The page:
We were travelling along the Black Coast in Turkey, on our way to Georgia. So when we were looking for a spot to camp for the night we ended up in the Black Diamond Geopark, and the tarmac is really Black as well (I will explain later). Despite all this “blackishness”, the black Sea coast -so far- was lush green and hilly with difficult to reach coastlines. I decided to go for a ride here.

While looking on the (digital) map I noticed that despite the hilly terrain -that has quite steep slopes by the way- a railroad was drawn. A railroad? Here? When you drive around here, it is quite clear that road construction is hard enough, let alone building a railroad that requires inclines of preferably lower than 1.5%.

That made me curious so I decided to ride in westerly direction and that answered two questions actually. More about that later.

The few roads that wind through this area are really winding and really going up and down. We had a nice spot in a secluded cove close to the seaside and Cape Taffoni. This meant I could start at sea level. That also meant climbing right away. The humidity together with the sun made it quite quickly a hot ride. Apart from the heat, riding to the west was a matter of going up and down along the small asphalt roads most of the time, occasionally alternated with gravel and even a stretch of cobble stones.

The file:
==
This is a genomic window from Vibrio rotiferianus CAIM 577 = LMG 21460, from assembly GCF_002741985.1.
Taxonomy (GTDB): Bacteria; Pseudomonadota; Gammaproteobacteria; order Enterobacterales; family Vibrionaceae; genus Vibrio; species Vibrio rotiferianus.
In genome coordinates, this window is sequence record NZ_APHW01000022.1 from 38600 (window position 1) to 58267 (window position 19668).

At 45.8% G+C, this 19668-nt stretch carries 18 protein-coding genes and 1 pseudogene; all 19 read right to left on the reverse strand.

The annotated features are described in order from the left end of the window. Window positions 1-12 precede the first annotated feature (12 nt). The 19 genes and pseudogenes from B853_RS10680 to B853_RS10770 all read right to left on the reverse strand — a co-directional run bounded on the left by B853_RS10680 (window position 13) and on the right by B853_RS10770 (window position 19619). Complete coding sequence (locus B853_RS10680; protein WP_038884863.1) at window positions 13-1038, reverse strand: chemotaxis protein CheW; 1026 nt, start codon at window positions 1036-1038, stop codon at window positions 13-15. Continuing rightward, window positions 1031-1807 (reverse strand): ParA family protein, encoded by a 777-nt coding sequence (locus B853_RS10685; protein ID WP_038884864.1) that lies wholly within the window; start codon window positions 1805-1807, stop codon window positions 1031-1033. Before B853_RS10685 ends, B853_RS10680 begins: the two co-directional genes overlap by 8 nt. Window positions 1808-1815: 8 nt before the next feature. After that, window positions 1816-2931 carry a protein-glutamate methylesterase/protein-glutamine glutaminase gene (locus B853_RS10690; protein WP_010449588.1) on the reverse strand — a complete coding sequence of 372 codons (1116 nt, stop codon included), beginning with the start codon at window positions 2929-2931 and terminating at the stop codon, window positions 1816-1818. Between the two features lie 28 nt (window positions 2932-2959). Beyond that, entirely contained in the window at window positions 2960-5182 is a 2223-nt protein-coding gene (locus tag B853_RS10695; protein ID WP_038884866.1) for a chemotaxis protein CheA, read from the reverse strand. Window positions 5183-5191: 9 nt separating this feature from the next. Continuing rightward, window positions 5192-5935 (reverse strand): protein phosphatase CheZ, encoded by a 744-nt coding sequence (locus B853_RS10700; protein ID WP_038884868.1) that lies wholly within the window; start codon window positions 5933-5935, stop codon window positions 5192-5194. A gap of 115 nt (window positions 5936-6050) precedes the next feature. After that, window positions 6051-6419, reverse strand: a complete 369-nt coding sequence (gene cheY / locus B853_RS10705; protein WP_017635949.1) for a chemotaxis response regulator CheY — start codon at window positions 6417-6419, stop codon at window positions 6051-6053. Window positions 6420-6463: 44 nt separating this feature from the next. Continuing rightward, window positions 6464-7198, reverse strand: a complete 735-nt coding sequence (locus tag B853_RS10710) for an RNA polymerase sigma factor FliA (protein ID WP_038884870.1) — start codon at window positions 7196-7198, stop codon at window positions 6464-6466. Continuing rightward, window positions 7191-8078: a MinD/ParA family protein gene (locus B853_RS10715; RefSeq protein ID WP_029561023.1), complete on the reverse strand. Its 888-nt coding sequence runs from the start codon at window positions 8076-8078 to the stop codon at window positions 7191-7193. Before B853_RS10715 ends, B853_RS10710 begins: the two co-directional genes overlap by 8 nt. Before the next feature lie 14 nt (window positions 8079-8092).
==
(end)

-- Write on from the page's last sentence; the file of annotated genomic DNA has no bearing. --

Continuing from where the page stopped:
The villages and solitary houses were tucked away in the green leaves. Finally I reached a somewhat bigger village (Kandilli) where one end of the railroad was situated. The reason for it’s existence was a coal mine. So that’s the reason for a railroad. And that is also why it is called Black Diamond Geopark here as well: the coal in the ground. So that was two questions answered.

On the way back I could feel some extra resistance during the climbs; the black asphalt had become so hot it was now turning soft. I could see the tread pattern of the tyres. With that observation made I decided to go back to the beach and take a cooling plunge in the Black Sea.

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